After all of these months of tracking coronavirus vaccine developers' progress, we're nearing the final stages of the race. As of today, nine programs are in phase 3 studies. And a vaccine may come even before the completion of that stage. U.S. Food and Drug Administration Commissioner Stephen Hahn recently said the agency would consider a possible emergency use authorization before phase 3 trials are over.
If you haven't bought coronavirus vaccine stocks yet, you may be thinking that you missed your opportunity. But that isn't the case. In fact, now is the perfect time to invest. The reasons? Compared to several weeks ago, share prices are more reasonable, and more information is available regarding each company's program. And for the eventual winners, the best is yet to come: They are likely to benefit from near-term and long-term share gains.
First to begin human trials
Moderna (MRNA 0.48%), Novavax (NVAX -1.96%), and Inovio Pharmaceuticals (INO 3.12%) have been among the most-watched in this vaccine race. Moderna, because it was the first to begin human trials. Inovio, because it followed a month later. Novavax stepped into the spotlight when Operation Warp Speed (OWS), a government effort to bring a vaccine to market by January, awarded it $1.6 billion.
Shares of the three clinical-stage biotech companies soared 385%, 4,385%, and 860%, respectively, from the start of the year through their peak, reached this summer. Each is now down 30%, 38%, and 52% from that point.
Investors piled into the shares as the companies announced the launch of clinical trials and reported early data. But as the programs progressed and rivals -- including big pharma companies like AstraZeneca (AZN 0.19%) -- closed in, the stocks lost some steam. From a price only perspective, investors looking to bet on a coronavirus vaccine player have an entry point today.
Along with a better price, investors now have more clues about which companies may become leaders in the coronavirus vaccine market. Though failure can happen at any stage in a clinical trial, advancing through early stage trials lifts some of the uncertainty.
For example, investors in Moderna today can better judge the potential vaccine's promise than they could a few months ago. Moderna reported positive interim data in May. But information about neutralizing antibodies -- those that block infection -- was only available for eight trial participants. By July, the company reported that all 45 trial participants showed neutralizing antibody activity. In participants given the dosage chosen for late-stage trials, levels were more than two times higher than those of recovered coronavirus patients. And last month, Moderna said the results in older adults -- enrolled later in the phase 1 trial -- were consistent with those in younger people.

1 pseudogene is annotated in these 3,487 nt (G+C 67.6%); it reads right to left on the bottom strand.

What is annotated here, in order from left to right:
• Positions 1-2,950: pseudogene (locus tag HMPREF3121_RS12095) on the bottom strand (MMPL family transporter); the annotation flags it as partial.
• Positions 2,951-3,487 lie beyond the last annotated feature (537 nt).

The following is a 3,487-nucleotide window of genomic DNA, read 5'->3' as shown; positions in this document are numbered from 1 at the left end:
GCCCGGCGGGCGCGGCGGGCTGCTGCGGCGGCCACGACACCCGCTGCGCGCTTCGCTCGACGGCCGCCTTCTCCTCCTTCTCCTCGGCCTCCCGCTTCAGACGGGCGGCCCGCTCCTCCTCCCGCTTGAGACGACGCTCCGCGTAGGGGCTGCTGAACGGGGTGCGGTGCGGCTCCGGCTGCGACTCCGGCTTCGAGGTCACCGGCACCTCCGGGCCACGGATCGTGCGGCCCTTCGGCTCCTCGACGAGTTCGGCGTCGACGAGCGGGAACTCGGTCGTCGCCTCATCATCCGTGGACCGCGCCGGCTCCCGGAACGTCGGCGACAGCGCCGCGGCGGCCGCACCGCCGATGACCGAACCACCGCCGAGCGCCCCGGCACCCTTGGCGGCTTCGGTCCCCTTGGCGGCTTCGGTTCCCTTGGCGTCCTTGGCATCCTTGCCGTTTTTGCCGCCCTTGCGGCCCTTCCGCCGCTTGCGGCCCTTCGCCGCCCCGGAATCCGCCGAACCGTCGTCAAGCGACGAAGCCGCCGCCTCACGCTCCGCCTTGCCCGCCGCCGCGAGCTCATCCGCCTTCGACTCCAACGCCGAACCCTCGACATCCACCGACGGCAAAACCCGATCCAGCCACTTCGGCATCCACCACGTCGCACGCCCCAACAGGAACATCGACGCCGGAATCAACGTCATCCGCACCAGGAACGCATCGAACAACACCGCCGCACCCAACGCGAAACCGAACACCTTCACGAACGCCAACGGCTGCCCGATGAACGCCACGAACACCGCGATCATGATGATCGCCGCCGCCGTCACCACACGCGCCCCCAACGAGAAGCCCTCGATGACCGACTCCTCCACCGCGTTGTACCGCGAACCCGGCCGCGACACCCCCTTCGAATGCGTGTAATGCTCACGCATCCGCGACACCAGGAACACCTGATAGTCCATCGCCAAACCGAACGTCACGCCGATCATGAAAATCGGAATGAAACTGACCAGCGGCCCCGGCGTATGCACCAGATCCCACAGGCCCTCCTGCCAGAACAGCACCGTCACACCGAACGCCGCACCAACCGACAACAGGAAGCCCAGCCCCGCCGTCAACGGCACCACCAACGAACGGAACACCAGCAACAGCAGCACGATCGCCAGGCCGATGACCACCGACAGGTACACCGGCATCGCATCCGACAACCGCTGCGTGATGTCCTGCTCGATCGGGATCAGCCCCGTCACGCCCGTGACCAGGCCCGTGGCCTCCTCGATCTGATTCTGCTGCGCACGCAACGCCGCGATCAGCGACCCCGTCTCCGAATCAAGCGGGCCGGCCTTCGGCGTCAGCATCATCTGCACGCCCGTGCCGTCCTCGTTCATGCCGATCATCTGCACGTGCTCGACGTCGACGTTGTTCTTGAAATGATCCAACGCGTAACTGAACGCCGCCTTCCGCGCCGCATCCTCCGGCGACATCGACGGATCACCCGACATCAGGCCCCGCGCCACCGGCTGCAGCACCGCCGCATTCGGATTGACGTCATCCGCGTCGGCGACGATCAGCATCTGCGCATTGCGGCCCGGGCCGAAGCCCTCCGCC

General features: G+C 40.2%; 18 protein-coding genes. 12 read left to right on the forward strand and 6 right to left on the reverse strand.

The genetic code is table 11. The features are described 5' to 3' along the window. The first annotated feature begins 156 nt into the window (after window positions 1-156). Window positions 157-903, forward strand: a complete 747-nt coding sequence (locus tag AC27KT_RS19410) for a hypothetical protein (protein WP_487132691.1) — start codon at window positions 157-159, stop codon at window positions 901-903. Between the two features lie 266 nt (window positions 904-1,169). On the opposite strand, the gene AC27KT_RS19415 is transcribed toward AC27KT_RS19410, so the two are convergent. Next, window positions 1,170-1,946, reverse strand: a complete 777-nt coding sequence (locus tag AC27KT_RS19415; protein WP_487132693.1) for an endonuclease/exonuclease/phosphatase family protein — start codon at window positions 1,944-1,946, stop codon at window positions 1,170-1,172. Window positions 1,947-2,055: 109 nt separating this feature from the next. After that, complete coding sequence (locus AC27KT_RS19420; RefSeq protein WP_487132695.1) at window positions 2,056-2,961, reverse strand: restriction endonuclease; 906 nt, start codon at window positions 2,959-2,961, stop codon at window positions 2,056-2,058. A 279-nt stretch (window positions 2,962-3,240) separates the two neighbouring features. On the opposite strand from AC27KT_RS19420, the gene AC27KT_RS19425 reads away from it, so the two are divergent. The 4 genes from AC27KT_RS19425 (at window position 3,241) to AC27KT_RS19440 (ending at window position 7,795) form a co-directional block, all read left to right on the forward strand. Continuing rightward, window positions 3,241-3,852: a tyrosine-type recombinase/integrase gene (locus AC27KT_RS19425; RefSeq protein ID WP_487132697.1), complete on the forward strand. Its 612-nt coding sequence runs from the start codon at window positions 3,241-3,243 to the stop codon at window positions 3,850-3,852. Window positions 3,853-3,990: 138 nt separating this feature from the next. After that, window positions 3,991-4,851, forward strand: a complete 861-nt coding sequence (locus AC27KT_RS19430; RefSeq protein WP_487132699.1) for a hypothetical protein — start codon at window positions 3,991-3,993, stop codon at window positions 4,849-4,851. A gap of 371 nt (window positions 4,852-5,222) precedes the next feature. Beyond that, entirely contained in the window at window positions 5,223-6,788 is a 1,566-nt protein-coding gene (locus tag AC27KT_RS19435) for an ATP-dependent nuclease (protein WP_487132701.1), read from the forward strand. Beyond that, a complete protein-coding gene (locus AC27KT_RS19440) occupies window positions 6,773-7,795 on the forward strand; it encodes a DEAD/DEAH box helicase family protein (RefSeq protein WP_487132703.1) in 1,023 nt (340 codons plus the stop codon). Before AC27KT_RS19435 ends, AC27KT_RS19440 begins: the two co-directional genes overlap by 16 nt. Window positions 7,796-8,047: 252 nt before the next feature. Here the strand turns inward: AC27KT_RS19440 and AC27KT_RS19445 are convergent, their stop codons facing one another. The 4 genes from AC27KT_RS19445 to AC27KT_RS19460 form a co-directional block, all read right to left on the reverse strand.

Manufacturing and funding information
Access to manufacturing and funding information is another plus that we have now but didn't have when these companies' shares started to soar this spring. Novavax this month said a manufacturing agreement with Serum Institute of India will lift its capacity to more than 2 billion vaccine doses a year. And last month, Novavax said its funding for the investigational coronavirus vaccine program totaled $2 billion. Investments are from OWS, the Department of Defense, and the Coalition for Epidemic Preparedness Innovations.
These elements offer us more visibility than we had earlier in the coronavirus vaccine race. Now, before investing, we can better examine each company's trial data, funding, and manufacturing capacity. Are study results strong so far? Does the company have enough money and production abilities to make it a leader in the coronavirus vaccine market? Unfortunately, positive answers to those questions won't guarantee the company will win this vaccine race. But they do suggest it has a reasonable chance.
Taking the leap
Though now is a great time to buy coronavirus vaccine developers, that doesn't mean all investors should take the leap. Share performance of clinical stage biotech companies depends heavily on the outcome of their coronavirus programs. Success means big gains ahead, but failure may result in devastating losses. As always, only the most aggressive investors should consider taking a position.
That doesn't mean cautious investors should step aside. Instead, opt for larger players such as AstraZeneca or Pfizer (PFE -0.33%). These drugmakers have huge portfolios of marketed products. If their coronavirus programs fail, they still have plenty of other revenue drivers. That means their share performance is less sensitive to coronavirus news. And as with clinical stage companies, we know more about their programs now. For instance, Pfizer this month shared updates from the phase 1 trial of its vaccine candidate BNT162b2. The company said neutralizing antibody levels two weeks after the second dose remained higher than those of recovered coronavirus patients.
So, with more information on big pharmaceutical companies' investigational coronavirus vaccine programs, now is an ideal time to invest in them too.